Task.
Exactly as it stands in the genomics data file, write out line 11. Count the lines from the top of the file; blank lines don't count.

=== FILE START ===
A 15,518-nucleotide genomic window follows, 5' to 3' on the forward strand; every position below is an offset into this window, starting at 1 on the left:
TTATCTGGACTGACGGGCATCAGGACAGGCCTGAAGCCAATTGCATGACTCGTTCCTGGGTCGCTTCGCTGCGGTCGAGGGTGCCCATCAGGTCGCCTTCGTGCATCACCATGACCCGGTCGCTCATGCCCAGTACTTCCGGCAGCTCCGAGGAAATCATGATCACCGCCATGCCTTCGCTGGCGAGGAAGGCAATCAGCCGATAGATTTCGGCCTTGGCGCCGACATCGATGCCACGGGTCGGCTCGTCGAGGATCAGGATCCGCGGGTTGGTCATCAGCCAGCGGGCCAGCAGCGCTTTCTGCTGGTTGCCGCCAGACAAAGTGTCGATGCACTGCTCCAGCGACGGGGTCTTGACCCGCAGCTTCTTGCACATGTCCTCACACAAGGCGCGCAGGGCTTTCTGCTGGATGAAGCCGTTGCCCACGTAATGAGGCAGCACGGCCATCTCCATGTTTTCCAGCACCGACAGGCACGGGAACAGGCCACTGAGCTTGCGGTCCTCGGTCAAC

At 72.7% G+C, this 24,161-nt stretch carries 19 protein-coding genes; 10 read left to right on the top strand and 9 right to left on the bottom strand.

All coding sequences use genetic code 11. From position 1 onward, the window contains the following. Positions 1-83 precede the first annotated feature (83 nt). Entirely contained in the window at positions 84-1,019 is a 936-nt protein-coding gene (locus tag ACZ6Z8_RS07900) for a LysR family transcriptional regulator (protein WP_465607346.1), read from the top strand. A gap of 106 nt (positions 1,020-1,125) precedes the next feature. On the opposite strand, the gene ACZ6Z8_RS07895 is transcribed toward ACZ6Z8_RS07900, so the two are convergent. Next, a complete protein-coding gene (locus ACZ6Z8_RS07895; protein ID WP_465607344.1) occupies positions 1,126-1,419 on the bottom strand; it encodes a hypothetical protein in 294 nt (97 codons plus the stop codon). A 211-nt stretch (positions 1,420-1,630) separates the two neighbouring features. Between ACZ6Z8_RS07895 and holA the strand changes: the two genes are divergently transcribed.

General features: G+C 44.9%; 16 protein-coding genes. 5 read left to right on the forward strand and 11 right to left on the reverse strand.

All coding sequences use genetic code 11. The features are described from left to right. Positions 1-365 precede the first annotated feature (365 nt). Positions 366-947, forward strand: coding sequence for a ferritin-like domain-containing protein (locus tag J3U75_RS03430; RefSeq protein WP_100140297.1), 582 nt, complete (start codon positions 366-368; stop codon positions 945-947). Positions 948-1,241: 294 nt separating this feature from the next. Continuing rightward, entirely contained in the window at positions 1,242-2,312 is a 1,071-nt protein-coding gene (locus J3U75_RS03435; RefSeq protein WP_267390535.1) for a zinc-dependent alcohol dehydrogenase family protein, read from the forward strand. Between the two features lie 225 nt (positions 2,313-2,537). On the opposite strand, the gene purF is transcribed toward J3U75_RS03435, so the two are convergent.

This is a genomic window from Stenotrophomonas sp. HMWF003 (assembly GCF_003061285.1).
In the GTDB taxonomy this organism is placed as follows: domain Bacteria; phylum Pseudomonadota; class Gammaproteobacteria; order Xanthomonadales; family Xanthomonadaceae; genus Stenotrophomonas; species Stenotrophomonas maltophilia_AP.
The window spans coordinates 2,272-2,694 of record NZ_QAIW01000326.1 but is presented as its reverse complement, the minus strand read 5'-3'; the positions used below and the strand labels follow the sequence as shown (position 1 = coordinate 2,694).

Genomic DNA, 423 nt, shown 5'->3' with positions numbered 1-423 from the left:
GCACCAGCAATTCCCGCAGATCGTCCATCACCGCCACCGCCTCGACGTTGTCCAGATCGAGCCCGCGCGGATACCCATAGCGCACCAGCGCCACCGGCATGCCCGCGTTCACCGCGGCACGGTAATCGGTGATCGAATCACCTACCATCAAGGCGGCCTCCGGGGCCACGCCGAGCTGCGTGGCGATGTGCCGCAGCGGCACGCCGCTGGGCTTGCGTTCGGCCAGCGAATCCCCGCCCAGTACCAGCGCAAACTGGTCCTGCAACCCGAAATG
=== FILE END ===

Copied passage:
GCACCAGCAATTCCCGCAGATCGTCCATCACCGCCACCGCCTCGACGTTGTCCAGATCGAGCCCGCGCGGATACCCATAGCGCACCAGCGCCACCGGCATGCCCGCGTTCACCGCGGCACGGTAATCGGTGATCGAATCACCTACCATCAAGGCGGCCTCCGGGGCCACGCCGAGCTGCGTGGCGATGTGCCGCAGCGGCACGCCGCTGGGCTTGCGTTCGGCCAGCGAATCCCCGCCCAGTACCAGCGCAAACTGGTCCTGCAACCCGAAATG